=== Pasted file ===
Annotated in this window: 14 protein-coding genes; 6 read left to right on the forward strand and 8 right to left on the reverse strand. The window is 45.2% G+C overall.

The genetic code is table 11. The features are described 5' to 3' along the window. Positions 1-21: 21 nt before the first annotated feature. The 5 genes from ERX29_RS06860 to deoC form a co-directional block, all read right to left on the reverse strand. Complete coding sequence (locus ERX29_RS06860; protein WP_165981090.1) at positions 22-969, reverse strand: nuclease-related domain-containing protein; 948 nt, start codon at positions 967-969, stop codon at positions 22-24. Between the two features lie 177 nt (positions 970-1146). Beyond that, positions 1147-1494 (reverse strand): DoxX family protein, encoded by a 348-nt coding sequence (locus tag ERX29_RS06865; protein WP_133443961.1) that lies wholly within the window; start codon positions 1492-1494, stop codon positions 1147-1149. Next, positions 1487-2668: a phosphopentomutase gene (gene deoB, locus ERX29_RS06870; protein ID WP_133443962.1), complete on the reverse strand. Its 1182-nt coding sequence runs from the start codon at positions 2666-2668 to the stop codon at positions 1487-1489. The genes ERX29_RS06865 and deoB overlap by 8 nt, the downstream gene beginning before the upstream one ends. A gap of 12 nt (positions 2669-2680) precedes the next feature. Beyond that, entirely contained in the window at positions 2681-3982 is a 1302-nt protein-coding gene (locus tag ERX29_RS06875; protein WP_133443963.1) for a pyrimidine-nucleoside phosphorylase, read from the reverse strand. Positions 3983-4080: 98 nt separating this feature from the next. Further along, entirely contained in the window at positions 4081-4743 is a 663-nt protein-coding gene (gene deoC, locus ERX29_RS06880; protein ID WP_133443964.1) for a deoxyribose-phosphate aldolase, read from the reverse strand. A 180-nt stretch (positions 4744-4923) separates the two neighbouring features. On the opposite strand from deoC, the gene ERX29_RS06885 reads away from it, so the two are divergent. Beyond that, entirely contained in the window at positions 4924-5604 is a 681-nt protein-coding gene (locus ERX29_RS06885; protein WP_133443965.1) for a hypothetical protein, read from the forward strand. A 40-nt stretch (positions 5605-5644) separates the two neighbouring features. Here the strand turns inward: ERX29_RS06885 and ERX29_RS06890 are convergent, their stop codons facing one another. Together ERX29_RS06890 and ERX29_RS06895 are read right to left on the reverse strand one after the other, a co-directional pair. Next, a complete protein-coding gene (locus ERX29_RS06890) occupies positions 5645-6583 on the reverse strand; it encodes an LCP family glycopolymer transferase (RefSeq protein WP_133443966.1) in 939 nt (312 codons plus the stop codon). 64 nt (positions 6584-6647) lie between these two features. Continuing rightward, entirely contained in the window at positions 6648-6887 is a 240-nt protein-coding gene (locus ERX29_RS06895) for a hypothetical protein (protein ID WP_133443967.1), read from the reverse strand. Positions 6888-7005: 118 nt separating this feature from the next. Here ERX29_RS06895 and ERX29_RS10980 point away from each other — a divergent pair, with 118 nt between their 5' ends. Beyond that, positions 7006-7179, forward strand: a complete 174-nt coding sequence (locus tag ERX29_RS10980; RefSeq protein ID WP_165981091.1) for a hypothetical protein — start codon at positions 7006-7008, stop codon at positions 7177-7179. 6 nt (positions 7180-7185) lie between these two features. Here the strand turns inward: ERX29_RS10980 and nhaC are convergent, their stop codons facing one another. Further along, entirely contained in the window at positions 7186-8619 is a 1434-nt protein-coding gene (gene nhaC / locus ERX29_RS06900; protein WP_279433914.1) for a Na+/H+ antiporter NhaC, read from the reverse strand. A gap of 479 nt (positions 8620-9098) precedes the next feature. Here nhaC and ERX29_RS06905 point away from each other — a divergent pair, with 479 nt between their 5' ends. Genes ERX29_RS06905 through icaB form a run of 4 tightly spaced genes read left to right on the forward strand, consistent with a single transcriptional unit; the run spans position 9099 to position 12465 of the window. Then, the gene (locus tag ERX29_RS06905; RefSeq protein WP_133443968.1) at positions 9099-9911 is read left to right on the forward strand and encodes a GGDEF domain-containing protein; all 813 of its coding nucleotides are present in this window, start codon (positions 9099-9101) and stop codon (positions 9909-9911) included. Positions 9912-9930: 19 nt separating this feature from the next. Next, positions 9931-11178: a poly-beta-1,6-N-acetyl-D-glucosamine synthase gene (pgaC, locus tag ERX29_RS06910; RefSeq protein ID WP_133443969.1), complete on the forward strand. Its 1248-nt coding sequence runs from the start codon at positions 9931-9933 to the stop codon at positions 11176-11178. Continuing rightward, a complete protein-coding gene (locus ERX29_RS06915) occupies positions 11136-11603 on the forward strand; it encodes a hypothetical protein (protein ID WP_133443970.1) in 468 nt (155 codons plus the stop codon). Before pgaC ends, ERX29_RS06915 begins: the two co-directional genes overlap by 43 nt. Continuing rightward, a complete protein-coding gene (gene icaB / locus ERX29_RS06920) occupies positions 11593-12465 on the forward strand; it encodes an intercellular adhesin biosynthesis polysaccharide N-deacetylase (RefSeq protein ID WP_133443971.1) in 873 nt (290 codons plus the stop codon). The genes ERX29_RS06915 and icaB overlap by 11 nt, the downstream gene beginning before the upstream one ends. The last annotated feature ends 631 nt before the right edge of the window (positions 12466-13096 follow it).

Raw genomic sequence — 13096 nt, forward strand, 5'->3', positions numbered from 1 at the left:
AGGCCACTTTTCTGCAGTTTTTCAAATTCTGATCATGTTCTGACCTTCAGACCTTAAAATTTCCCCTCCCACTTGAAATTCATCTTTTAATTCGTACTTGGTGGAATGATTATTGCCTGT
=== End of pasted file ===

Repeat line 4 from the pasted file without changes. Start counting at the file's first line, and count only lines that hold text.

AGGCCACTTTTCTGCAGTTTTTCAAATTCTGATCATGTTCTGACCTTCAGACCTTAAAATTTCCCCTCCCACTTGAAATTCATCTTTTAATTCGTACTTGGTGGAATGATTATTGCCTGT